Between the 14th and 20th centuries, Africa was heavily colonized by European nations. The continent was divided up and each portion under the control of a different empirical government. Populations were divided, even if they were from the same tribe because of where they lived in terms of the colonizers. In the 1960s, much of the continent was decolonized and the nations able to control their own citizens and rule under their own sovereignty. Centuries of marginalization and oppression were now relieved and the people free, except that the new governments were usually as corrupt and dangerous if not more so than the colonizers who had left (Simensen 1). The plan for many of the European nations was to teach the African people how to self-govern as they had not developed the ability to do this for themselves except for in their relatively limited population within tribes. However, the Africans were unwilling to wait for the Europeans to approve of their sovereignty when the opportunity for freedom was close at hand. This quickening of the timetable is arguably one of the reasons that the governments that did eventually come to power were backed by large militant groups; most of them earned their titles by bloodshed rather than political acumen (Rodney 278). The desire for independence came from the African people and as they had not naturally developed their nations over time, but instead had their boundaries forced upon them by their colonizers. Author Christopher Warburton claims that many of the factors which contribute to Africa's underdevelopment have to do with the regimes that are in control. Further, he says:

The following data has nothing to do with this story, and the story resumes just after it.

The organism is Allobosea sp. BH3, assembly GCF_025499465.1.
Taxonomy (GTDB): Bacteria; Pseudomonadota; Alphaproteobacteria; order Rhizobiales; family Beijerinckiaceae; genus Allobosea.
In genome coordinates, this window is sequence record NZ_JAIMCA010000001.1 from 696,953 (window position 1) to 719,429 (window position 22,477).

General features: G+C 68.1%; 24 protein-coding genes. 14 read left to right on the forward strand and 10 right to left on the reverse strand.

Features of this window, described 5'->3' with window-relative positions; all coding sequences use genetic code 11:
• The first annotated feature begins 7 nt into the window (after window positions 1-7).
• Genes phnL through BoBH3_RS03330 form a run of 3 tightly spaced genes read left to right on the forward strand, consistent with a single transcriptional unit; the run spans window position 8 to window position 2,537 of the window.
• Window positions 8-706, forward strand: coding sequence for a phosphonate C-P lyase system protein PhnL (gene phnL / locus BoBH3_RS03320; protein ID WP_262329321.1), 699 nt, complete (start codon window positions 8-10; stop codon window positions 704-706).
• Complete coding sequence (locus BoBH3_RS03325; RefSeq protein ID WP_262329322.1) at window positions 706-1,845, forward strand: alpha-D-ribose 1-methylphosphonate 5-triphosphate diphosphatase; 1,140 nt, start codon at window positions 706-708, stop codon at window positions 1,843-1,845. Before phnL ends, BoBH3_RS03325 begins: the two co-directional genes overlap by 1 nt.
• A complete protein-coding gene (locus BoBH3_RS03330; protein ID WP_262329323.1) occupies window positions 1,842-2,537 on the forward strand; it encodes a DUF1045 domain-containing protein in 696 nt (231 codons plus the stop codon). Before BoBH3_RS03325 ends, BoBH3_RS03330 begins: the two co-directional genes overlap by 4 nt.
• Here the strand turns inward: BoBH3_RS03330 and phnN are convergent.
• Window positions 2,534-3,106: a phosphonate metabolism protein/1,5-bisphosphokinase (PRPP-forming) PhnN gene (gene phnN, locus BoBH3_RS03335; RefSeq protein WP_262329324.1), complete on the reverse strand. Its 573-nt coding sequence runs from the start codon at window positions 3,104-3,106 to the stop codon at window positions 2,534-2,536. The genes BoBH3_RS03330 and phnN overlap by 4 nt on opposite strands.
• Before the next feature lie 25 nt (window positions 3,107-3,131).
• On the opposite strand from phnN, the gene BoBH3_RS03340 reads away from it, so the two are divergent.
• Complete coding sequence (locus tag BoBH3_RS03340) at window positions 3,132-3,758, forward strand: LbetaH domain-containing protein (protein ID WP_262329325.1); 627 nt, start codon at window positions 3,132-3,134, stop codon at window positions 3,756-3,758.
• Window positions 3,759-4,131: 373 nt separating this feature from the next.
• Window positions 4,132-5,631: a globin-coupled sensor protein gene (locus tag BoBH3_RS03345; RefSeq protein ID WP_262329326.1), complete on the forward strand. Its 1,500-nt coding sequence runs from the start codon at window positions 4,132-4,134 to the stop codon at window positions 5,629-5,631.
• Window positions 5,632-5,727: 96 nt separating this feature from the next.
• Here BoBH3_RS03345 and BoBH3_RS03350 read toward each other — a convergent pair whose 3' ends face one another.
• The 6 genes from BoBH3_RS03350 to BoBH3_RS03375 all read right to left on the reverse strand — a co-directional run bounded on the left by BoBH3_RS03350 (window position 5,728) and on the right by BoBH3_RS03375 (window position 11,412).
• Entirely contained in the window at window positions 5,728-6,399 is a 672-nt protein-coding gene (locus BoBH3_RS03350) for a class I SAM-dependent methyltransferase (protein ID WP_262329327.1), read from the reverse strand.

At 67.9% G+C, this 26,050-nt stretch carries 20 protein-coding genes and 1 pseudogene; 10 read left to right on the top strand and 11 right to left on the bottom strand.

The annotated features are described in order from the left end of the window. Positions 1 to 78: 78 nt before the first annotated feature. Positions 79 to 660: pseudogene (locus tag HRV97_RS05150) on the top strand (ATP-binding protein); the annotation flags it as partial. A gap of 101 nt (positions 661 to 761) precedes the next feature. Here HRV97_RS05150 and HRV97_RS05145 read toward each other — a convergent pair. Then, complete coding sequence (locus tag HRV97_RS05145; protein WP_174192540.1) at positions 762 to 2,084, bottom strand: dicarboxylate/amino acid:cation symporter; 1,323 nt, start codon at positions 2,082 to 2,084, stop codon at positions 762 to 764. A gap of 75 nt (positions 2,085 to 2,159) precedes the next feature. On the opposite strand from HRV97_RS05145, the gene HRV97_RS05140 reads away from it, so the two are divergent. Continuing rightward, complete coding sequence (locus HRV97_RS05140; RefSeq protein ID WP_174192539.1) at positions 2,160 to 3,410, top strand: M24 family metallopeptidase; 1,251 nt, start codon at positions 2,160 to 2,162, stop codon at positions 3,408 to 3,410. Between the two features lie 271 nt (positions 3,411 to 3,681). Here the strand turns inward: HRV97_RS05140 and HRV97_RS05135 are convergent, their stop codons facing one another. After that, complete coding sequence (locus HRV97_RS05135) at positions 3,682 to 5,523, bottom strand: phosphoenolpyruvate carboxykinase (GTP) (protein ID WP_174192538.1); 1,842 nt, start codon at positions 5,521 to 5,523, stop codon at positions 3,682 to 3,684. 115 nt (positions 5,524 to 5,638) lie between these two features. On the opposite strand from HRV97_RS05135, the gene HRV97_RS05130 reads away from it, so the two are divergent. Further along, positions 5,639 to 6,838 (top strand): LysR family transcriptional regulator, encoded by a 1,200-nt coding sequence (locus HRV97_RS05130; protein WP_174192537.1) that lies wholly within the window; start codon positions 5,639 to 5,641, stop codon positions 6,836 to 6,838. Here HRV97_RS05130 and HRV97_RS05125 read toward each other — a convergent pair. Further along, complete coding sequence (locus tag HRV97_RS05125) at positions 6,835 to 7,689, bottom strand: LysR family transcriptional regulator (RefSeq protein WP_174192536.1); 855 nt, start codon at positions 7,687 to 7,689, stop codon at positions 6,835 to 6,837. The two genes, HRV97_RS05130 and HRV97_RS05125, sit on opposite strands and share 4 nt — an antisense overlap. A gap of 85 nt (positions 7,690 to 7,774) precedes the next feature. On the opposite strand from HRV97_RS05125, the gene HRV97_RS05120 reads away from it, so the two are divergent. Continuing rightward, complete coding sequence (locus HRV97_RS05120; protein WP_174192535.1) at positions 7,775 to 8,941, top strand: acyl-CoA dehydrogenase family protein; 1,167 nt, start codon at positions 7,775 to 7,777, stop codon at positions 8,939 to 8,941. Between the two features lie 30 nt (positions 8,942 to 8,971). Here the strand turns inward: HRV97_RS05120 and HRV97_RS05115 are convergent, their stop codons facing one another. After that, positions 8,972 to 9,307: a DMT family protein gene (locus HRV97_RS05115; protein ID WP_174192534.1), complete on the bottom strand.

Four issues are therefore, key to understanding the evolution of underdevelopment in Africa: (i) the making of the contemporary African states; (ii) the perception that political authority is economic entitlement; (iii) the theory that ethnic and other social differences are power reinforcing, belief in which results in alienation and loss of hope; and (iv) the tacit recognition of illegitimate regimes in the name of national self-determination and sovereignty, or international law (Warburton 1).

From the perception of the historians and sociologists, it seems that one of the major reasons for the lack of development throughout Africa since the end of colonialism has much to do with the actual people of Africa. Too few people are in control of the rest of the population and those who are in power have neither the inclination nor the need to provide for their citizenry, creating living conditions where a vast minority is healthy, wealthy or well-fed and the majority is living in squalor and dying of curable diseases.